On December 29, 2009, President Obama issued a proclamation in which he designated Mauritania as both an eligible and beneficiary sub-Saharan African country under the African Growth and Opportunity Act (AGOA), and determined that Mauritania met the statutory requirements as a lesser developed beneficiary sub-Saharan African country under section 112(c) of the AGOA, which provides special rules for certain apparel articles imported from countries so designated. The President terminated the designation of Guinea, Madagascar and Niger as beneficiary sub-Saharan African countries. The redesignations of Guinea, Madagascar and Niger took effect on January 1, 2010; the designation of Mauritania took effect on December 23, 2009.

On December 30, 2009, President Obama issued a proclamation determining that Croatia and Equatorial Guinea have become “high income” countries, and terminating their status as beneficiary developing countries under the GSP program, effective January 1, 2011. Effective January 1, 2010, the President also terminated the designation of Cape Verde as a least-developed beneficiary country, and Trinidad and Tobago as a beneficiary developing country. In addition, the President redesignated Maldives as a beneficiary developing country, the designation of which had previously been suspended, with respect to goods entered into the United States on or after December 23, 2009.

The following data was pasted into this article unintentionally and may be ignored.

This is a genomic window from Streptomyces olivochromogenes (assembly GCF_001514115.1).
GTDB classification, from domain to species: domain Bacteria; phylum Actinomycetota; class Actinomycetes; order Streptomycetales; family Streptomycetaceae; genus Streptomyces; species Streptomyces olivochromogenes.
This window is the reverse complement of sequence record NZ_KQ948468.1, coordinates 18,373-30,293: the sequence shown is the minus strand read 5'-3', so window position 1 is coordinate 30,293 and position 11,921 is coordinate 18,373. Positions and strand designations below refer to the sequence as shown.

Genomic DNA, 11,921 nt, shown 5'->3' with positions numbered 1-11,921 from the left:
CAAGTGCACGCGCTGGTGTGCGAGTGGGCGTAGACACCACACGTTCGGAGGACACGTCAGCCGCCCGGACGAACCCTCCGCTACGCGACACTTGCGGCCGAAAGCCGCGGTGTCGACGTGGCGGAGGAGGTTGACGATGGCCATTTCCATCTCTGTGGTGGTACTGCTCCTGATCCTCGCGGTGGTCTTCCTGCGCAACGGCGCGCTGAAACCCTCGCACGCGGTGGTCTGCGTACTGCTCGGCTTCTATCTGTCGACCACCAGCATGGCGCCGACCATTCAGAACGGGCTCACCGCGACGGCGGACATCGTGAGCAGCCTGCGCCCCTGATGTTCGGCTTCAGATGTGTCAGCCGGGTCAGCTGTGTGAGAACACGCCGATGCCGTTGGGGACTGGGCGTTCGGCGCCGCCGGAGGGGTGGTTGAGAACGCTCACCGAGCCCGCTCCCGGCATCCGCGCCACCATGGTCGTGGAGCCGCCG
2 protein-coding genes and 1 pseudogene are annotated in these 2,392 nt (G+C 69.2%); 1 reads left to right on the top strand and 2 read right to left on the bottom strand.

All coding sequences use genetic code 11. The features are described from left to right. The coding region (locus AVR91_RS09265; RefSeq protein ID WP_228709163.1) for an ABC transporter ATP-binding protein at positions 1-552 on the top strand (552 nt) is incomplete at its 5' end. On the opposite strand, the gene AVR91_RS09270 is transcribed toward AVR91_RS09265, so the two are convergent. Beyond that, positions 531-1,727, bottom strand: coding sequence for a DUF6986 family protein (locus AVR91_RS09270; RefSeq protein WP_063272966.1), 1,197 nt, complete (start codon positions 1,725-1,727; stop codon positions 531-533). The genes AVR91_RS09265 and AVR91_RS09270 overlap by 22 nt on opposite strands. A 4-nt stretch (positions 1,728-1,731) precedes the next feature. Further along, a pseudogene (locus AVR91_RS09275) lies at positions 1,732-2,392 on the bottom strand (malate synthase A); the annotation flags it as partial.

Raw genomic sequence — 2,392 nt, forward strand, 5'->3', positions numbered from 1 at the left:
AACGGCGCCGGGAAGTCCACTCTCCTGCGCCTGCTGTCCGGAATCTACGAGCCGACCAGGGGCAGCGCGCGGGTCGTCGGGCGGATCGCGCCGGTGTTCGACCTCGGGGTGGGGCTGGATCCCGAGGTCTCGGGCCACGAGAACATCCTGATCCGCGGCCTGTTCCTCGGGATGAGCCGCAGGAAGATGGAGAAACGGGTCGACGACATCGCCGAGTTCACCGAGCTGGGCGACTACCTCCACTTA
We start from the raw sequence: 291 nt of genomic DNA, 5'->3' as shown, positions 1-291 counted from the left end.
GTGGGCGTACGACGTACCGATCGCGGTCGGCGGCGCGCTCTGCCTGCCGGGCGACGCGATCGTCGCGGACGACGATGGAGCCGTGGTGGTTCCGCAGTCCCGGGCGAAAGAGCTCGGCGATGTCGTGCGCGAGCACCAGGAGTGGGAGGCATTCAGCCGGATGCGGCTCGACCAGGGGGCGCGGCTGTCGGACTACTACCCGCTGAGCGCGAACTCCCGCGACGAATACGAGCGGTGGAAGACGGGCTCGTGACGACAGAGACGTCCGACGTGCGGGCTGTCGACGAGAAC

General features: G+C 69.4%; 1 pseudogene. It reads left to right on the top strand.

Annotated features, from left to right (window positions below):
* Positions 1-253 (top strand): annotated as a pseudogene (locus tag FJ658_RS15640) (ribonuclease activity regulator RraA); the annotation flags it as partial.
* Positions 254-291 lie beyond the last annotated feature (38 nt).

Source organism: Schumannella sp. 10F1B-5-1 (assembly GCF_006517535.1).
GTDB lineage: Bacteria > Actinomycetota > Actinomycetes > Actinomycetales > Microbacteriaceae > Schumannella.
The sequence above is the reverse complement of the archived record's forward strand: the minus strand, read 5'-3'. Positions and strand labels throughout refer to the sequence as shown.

The President’s December 30 proclamation also extended certain tariff concessions for agricultural products from Israel for one year, and made several technical amendments to the rules of origin under the US-Dominican Republic-Central America, North American, US-Chile and US-Singapore Free Trade Agreements.

Under the AGOA and GSP, eligible imports from beneficiary countries are entered into the United States at a free rate of duty.